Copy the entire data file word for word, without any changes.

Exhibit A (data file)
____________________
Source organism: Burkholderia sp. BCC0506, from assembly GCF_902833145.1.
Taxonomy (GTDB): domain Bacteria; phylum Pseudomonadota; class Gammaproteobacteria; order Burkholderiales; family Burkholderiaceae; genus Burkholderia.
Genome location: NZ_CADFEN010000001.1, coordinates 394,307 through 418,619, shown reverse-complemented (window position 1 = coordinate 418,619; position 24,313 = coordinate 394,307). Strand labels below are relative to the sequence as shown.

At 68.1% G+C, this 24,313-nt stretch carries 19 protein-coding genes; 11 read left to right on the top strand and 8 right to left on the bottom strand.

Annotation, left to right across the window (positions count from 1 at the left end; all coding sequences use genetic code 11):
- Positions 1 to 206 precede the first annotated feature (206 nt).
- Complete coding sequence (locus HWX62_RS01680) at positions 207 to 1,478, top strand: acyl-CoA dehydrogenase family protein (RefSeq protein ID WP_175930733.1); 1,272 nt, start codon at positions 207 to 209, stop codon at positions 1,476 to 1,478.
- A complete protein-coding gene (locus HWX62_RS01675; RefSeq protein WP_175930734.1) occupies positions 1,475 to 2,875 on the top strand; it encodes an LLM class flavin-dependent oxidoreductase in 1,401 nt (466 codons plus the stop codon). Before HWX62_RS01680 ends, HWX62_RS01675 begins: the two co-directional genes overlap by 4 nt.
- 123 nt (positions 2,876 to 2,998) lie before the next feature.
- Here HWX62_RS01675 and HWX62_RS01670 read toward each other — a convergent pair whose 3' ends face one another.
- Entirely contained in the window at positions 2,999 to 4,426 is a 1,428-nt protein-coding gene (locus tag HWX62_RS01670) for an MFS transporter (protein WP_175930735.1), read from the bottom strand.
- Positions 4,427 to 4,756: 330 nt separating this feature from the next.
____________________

Source organism: Burkholderia sp. BCC0506, from assembly GCF_902833145.1.
Taxonomy (GTDB): domain Bacteria; phylum Pseudomonadota; class Gammaproteobacteria; order Burkholderiales; family Burkholderiaceae; genus Burkholderia.
Genome location: NZ_CADFEN010000001.1, coordinates 394,307 through 418,619, shown reverse-complemented (window position 1 = coordinate 418,619; position 24,313 = coordinate 394,307). Strand labels below are relative to the sequence as shown.

At 68.1% G+C, this 24,313-nt stretch carries 19 protein-coding genes; 11 read left to right on the top strand and 8 right to left on the bottom strand.

Annotation, left to right across the window (positions count from 1 at the left end; all coding sequences use genetic code 11):
- Positions 1 to 206 precede the first annotated feature (206 nt).
- Complete coding sequence (locus HWX62_RS01680) at positions 207 to 1,478, top strand: acyl-CoA dehydrogenase family protein (RefSeq protein ID WP_175930733.1); 1,272 nt, start codon at positions 207 to 209, stop codon at positions 1,476 to 1,478.
- A complete protein-coding gene (locus HWX62_RS01675; RefSeq protein WP_175930734.1) occupies positions 1,475 to 2,875 on the top strand; it encodes an LLM class flavin-dependent oxidoreductase in 1,401 nt (466 codons plus the stop codon). Before HWX62_RS01680 ends, HWX62_RS01675 begins: the two co-directional genes overlap by 4 nt.
- 123 nt (positions 2,876 to 2,998) lie before the next feature.
- Here HWX62_RS01675 and HWX62_RS01670 read toward each other — a convergent pair whose 3' ends face one another.
- Entirely contained in the window at positions 2,999 to 4,426 is a 1,428-nt protein-coding gene (locus tag HWX62_RS01670) for an MFS transporter (protein WP_175930735.1), read from the bottom strand.
- Positions 4,427 to 4,756: 330 nt separating this feature from the next.